Chris Miller, a sculptor who lives Maples Corner, a hamlet outside Calais, Vermont, began carving about 45 years ago. He works in granite, wood and marble, and his work is featured in private collections and sculpture galleries. It all gets its share of acclaim, including one of his most unique creations — a stone truck.
Miller’s truck sculpture was inspired by a stone creation of a Volkswagen Beetle built in Ithaca, New York in 1976. It’s also an homage to an automotive phenomenon.
As our guest on this episode of The Weekly Driver Podcast, Miller discusses driving in the rural Northeast where abandon vehicles are sighted often. Sometimes they share nature with overgrown weeds. Sometimes, the vehicles carry a beautiful patina, complemented by wildflowers.
A small town, a big stone truck
Podcast co-hosts Bruce Aldrich and James Raia talk with Miller about his long art career, particularly the process of creating his stone vintage truck built in 2012. It was created in five weeks after Miller launched a Kickstarter campaign with a goal of $2,500. He received $3,200 from 85 backers. The truck attracts visitors from several states.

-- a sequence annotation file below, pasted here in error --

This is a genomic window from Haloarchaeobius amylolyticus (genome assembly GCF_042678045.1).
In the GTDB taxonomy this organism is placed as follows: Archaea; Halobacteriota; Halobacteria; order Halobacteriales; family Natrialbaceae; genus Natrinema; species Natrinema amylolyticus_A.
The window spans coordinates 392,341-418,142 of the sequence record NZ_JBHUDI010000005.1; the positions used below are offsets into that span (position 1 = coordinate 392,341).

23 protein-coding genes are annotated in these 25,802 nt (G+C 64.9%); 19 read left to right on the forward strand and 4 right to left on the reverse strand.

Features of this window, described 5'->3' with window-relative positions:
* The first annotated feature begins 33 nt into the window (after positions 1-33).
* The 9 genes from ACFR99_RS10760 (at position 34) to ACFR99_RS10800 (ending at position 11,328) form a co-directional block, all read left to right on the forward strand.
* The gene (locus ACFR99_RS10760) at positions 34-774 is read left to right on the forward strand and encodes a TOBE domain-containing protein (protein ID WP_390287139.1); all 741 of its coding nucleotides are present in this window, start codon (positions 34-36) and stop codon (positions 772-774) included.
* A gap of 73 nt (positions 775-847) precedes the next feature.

According to his bio, Miller is primarily self-taught, although he studied art in college. He also studied anatomy and sculpture with the late Lothar Werslin of Sandgate Vt., and drawing and anatomy under Billy Brauer of Warren Vt. He’s collaborated with several stone sculptors in nearby Barre Vt.
There’s a lot involved in making a true-to-size stone truck. Miller’s piece included 8 loads of quarry stone, 2 pallets of bluestone, a marble tailgate and big chunks of granite. The truck weighs about 40 thousand pounds.
While continuing our series of podcasts from Bruce’s backyard in Sacramento during the coronavirus, we reached Miller in rural Tennessee. He was touring several states, including a visit with a client for another stone vehicle.
Miller said his trip was also to cultivate inspiration for additional artworks. He forwarded the image of a truck he observed in Georgia.
Please join us as Miller shares his world as a sculptor and stonemason.
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